Jamaica Baldwin


Jamaica (she/her) is a poet and educator originally from Santa Cruz, CA. Her first book, Bone Language, will be published by YesYes Books in June 2023. Her work has appeared in Guernica, World Literature Today, The Adroit Journal, Prairie Schooner, Poetry Northwest, and The Missouri Review, among others. Her accolades include a 2023 Pushcart Prize, a National Endowment for the Arts Fellowship, a RHINO Poetry editor's prize, a Glenna Luschei Prairie Schooner Award, as well as the San Miguel de Allende Writer's Conference Contest Poetry Award. Jamaica has also served as a community based teaching artist with Writers in the Schools - Seattle, Louder Than a Bomb - Great Plains (an affiliate of Nebraska Writers Collective), and taught a generative writing workshop for women in Guatemala. Her writing has been supported by Aspen Words, Storyknife, Hedgebrook, Furious Flower, and the Jack Straw Writers program. Jamaica has a PhD from the University of Nebraska -Lincoln in English with a focus on poetry and Women's and Gender Studies and she is currently an Assistant Professor in the Department of Writing at Ithaca College in New York. Source

excerpt from “Windfall”

Sometimes, I am reminded that so many of the references I carry
in my body are occupied by white women and   I am lost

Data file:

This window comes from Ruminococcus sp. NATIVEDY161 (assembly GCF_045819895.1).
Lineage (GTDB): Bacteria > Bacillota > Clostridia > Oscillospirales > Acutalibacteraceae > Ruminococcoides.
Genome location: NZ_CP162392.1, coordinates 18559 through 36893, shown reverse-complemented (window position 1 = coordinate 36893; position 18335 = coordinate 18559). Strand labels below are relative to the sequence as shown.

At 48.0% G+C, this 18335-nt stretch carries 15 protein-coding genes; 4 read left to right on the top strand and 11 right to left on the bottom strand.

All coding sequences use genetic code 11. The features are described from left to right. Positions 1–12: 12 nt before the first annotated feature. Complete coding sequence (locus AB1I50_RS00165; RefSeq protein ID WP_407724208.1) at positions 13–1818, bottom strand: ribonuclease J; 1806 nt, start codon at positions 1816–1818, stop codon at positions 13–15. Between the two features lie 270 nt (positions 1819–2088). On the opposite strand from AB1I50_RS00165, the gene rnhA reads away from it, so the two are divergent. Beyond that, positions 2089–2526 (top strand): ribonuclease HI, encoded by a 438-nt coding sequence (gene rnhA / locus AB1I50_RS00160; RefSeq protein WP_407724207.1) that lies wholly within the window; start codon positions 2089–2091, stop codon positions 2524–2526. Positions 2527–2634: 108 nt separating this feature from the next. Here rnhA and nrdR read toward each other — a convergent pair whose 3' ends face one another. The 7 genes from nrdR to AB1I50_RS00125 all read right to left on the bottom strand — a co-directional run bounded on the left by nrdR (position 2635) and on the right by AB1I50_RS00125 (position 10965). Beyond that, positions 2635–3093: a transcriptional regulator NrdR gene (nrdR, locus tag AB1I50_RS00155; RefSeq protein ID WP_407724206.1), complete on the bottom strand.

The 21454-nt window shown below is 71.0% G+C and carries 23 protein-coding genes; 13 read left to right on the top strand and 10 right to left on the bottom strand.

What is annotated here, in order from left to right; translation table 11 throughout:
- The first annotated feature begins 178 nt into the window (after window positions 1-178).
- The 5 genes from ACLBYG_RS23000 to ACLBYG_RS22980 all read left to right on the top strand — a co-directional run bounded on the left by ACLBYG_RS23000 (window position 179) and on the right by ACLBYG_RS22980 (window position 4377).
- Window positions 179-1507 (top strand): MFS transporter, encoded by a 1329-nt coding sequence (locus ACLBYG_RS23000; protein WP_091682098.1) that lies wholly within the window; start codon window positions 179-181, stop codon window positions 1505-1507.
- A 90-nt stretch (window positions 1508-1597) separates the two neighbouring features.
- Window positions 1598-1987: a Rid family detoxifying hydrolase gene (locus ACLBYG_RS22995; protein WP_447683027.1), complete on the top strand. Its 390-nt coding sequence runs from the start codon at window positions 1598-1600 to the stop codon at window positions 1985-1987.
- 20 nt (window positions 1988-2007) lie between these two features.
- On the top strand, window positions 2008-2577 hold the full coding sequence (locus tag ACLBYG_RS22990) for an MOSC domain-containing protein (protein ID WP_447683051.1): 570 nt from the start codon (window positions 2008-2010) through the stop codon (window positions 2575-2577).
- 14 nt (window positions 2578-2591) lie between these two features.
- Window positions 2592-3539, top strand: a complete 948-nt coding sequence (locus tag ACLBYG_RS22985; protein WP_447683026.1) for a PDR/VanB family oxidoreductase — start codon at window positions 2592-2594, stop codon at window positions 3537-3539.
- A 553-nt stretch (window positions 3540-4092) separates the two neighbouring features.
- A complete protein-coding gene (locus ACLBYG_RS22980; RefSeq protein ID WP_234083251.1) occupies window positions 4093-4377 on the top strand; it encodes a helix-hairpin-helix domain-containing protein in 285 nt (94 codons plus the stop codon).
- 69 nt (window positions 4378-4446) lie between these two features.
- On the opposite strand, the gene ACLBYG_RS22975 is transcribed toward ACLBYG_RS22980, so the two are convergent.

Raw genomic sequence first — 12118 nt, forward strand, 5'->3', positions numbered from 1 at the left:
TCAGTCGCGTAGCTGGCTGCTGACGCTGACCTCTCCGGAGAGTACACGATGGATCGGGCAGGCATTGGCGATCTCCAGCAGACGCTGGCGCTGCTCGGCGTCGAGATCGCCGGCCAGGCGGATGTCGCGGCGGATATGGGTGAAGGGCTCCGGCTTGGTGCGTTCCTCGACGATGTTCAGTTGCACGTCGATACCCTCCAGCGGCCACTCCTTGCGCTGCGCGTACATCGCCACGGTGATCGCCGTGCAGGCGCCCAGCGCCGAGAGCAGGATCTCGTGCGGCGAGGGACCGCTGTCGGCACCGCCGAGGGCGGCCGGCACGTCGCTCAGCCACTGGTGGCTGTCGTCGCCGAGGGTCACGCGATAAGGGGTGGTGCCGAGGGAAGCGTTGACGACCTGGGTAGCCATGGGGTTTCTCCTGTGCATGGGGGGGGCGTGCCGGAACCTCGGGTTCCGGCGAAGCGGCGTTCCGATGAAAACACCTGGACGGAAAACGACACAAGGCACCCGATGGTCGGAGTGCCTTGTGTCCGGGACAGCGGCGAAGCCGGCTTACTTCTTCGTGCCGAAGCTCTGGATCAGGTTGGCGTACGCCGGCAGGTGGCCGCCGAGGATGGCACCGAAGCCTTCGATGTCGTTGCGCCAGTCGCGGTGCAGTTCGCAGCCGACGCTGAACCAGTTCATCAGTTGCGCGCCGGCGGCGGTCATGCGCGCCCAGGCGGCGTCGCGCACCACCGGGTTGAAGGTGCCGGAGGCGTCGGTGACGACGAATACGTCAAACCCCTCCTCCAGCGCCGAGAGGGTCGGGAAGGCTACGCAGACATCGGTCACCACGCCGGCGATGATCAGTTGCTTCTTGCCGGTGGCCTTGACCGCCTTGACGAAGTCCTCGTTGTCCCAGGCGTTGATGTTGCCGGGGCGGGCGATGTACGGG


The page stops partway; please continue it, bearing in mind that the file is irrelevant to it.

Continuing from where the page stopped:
in an ocean of memories, worlds beneath worlds
of ocean that should be kept hidden, as all sacred things
we want to keep from being policed must be kept hidden. Like


language. Once, I learned Morse code. Spent a weekend
at Pidgeon Point Lighthouse with a ham radio, tapping greetings
to kids in Russia then waiting for their response in return.


When I think about lighthouses, I think of us eager to reach across
borders, or that Sinéad O’Connor song about the woman forever


waiting for her man to return from sea, but when I think of men
who disappear, never to return, there’s always the image of my father


who made a practice of it until leaving was the one thing he perfected.

In death he’s become a soft-spoken man, not silent, but quiet.

Not a whisper, but a windfall. When he speaks, I’m only a kid reaching.


I’m a woman alone in a lighthouse with underwater memories, always

waiting. Some nights, I search my body with a flashlight for signs of a future.





Literary Movements:


Anthology Years:





Literary Devices:


an expression designed to call something to mind without mentioning it explicitly; an indirect or passing reference


a break between words within a metrical foot

Conditional Statement

statements of an “if-then” or “unless-then” situation (although “then” is not used), or a probability

Extended Metaphor

a metaphor that extends through several lines or even an entire poem


a comparison between two unrelated things through a shared characteristic


a comparison between two unlike things using the words “like” or “as”